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Old 07-20-2008, 10:54 AM   #21
PopBeavers
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I would never run the TM fridge on propane when it is closed. I would never run a fride on propane in any popup that is closed. Perhaps that is just me. While towing I run it on 12 volts, and start out with it cold.

If I stop for more than 15 minutes then I disconnect the TM from the truck and disconnect the pair of batteries on the TM, I added a switch.

The fridge will stay plenty cold long enough for a dinner stop, even with no power.

If I were to stop overnight at a motel, I would pop it open and switch to propane while it was open.

The TM has a fan, like a computer case fan, that helps move the heat out of the back side of the fridge when the TM is closed, it vents out the bottom. Some of us also use it when it is very hot out, 85+.
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Old 07-21-2008, 10:11 PM   #22
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Yep, the venting is a pain.

However, we never had trouble with battery drain even after several hours. Besides, if we were going to leave the HiLo/Vehicle, we just raised the thing, (used the potty), started the fridge on gas, or switched to internal trailer battery (disconnect tow vehicle plug) and were happy.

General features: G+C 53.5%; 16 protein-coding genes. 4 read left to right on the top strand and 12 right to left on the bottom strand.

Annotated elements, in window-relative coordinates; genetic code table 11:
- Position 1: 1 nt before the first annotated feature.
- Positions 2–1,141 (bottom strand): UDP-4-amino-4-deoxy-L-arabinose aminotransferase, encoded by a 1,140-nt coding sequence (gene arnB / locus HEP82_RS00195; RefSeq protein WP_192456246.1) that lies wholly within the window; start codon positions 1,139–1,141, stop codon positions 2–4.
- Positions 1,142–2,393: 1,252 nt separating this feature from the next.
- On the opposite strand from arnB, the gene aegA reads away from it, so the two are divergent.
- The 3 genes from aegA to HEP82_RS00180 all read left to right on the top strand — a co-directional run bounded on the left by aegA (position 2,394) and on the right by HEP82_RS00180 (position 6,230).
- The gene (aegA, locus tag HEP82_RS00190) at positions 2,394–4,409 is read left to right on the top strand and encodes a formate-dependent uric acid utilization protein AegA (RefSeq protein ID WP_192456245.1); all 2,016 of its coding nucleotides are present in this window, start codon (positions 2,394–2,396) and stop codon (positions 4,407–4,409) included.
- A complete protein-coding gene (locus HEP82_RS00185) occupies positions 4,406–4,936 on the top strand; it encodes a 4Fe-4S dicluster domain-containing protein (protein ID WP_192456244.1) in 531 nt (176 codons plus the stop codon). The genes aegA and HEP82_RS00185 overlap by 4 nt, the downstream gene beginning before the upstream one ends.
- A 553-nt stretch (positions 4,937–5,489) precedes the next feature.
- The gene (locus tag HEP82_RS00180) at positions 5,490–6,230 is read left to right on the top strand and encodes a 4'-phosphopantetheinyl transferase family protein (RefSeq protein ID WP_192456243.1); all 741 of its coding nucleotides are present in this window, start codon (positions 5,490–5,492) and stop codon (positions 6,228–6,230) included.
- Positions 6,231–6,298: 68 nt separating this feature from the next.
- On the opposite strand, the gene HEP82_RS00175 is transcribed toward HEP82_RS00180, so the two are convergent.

I do agree that venting would be appreciated - but really, we never had hassles with the fridge.
Good luck
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Old 07-22-2008, 07:53 AM   #23
rtry9a
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Id like to see a 32' HI-Lo get 18+mpg @ 75mph (5.4L F-250); a huge advantage in these days of $4-5 gasoline.

You might try cooling, while traveling, with a block of dry ice wrapped in newspaper/towel... works great w/no chance of depleting your battery or fire.
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Old 07-22-2008, 09:06 AM   #24
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I re-read the recent posts regarding running the fridge on propane while the shells are closed.

I can not figure out why anyone would want to do that. Can you clarify the problem that you are trying to solve? There may be other solutions.

I have 4 different configurations that I run:

1. If I have shore power I use 110 volts.
2. If I am popped open in camp with no shore power I use propane.